You should insulate beneath your staircase to provide your home with added protection against heating and cooling loss. This is especially true for draughty basements and stationary attic staircases that allow heat to escape in the winter months. In addition to protecting the temperatures within the home, insulating your stairs will conserve energy and lower your monthly utility bills.
Nail the strapping wood to the wall joists under the staircase. The strapping wood should be placed every 16-inches perpindicular to the joists.
Nail the foam board insulation to the strapping wood at 8-inch intervals. Create a tight sheet of foam board insulation on the top, bottom and sides of the staircase cavity. You should aim for at least 1-inch thickness, although colder climates can use 2-inch thickness.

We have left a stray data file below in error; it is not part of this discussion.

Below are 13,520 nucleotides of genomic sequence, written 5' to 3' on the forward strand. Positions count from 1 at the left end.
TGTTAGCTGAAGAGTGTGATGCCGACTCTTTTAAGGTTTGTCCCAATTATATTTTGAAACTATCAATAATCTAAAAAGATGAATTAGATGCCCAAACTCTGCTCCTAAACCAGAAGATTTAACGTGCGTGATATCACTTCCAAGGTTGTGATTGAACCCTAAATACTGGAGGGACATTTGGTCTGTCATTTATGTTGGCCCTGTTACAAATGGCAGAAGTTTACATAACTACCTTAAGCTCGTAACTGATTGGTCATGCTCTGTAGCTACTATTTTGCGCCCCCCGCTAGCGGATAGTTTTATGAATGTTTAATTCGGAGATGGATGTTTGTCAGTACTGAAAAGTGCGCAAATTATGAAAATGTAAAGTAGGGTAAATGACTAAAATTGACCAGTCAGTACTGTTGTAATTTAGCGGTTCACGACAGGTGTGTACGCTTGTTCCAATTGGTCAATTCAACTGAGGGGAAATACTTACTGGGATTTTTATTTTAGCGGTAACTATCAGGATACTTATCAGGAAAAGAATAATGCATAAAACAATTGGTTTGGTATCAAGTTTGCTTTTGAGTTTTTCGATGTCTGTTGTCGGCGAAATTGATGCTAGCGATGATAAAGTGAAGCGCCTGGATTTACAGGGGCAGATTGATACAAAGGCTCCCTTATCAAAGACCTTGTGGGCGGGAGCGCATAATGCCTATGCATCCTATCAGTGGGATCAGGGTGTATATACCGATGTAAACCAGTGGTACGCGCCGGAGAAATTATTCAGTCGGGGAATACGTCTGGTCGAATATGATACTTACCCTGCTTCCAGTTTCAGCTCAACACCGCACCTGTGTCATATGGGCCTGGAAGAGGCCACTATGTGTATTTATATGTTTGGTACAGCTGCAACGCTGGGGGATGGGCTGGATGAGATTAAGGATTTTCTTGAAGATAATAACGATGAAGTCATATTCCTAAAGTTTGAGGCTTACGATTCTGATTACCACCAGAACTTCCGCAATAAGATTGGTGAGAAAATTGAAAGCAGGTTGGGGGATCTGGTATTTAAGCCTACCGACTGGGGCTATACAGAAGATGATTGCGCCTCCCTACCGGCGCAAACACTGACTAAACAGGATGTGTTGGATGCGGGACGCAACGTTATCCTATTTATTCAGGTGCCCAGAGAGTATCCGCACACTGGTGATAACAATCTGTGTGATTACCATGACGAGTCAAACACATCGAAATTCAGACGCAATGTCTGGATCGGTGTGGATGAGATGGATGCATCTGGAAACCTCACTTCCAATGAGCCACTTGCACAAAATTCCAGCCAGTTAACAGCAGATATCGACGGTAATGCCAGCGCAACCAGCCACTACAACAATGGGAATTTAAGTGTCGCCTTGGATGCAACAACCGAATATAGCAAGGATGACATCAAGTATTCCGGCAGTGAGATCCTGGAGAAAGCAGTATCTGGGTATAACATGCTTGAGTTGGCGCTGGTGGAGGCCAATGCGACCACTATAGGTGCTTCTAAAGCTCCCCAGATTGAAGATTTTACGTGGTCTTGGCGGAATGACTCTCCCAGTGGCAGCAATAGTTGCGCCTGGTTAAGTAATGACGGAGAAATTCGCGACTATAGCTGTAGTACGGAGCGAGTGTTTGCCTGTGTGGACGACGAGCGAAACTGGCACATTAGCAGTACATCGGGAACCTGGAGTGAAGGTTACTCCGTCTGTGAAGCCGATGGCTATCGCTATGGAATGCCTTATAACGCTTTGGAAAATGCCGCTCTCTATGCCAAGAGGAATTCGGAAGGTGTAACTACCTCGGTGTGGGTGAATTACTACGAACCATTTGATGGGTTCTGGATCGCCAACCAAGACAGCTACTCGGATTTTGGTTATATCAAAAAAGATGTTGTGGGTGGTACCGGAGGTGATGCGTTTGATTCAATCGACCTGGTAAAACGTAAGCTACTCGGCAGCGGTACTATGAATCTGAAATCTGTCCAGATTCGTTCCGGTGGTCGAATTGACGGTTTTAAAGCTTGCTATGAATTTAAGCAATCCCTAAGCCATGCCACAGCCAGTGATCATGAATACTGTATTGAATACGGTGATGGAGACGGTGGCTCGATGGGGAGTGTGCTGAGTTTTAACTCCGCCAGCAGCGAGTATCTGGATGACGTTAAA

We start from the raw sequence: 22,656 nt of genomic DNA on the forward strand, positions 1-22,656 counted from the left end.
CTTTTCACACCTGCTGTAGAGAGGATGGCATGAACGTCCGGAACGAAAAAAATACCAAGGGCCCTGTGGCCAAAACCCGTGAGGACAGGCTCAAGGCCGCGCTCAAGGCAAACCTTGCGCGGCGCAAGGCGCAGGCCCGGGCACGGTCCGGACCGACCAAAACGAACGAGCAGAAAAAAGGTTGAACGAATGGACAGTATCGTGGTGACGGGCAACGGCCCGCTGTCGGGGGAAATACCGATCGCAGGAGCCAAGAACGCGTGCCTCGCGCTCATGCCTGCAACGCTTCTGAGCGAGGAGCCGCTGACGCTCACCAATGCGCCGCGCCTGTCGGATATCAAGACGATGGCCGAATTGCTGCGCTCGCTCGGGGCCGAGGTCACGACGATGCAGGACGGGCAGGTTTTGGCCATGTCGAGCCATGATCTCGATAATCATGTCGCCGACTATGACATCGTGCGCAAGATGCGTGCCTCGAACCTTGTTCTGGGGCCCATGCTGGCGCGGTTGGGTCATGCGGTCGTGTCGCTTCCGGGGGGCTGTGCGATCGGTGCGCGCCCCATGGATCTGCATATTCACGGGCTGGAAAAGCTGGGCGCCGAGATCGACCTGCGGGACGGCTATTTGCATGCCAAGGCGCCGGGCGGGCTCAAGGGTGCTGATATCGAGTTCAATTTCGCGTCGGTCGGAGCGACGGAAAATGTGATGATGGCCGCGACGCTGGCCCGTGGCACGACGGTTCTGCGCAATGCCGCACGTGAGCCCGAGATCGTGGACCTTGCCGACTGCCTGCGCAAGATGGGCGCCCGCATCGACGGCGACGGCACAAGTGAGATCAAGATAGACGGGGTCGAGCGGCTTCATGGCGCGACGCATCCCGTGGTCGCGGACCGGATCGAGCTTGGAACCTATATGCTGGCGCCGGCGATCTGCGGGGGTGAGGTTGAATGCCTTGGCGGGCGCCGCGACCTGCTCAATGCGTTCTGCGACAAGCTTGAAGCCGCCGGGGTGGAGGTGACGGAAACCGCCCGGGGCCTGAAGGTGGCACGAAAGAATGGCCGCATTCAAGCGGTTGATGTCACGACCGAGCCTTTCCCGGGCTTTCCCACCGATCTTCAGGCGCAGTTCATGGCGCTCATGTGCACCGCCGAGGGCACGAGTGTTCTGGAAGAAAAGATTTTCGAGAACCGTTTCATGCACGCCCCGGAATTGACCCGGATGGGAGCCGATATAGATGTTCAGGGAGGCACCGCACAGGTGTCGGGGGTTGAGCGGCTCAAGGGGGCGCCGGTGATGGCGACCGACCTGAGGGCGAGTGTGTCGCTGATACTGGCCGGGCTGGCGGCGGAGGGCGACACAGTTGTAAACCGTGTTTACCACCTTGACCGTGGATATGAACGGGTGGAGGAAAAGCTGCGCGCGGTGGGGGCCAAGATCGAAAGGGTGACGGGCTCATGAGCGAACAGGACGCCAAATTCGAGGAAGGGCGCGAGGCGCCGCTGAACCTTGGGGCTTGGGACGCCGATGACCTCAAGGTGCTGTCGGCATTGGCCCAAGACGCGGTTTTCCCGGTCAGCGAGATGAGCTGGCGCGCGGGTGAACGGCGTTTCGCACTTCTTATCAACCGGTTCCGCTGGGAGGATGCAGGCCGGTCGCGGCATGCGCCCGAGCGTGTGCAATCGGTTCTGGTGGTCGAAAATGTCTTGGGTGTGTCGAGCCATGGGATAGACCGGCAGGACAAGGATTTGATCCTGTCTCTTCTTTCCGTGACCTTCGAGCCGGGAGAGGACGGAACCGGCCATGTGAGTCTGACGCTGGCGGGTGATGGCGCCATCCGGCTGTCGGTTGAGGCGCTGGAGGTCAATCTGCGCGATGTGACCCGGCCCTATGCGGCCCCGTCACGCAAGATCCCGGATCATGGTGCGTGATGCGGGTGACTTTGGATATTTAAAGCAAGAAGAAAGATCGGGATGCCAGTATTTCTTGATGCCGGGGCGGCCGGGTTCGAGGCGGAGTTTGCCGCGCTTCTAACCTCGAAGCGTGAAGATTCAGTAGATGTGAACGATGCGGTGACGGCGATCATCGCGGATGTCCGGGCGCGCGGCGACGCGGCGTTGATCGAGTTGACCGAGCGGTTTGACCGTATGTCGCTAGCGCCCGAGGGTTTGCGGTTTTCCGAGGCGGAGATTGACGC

Install drywall onto the same strapping wood for added security. Tape the edges of the drywall and putty them until the seams are smooth. You can paint the wall now to blend in with your decor or leave it alone if the drywall is not regularly seen.
If you are trying to install insulation beneath stairs that are covered by a wall or are inaccessible, you may want to hire a certified blown foam insulator. The technician will spray a thin sheet of foam into the under stair cavity and it will expand and fill the entire area from top to bottom.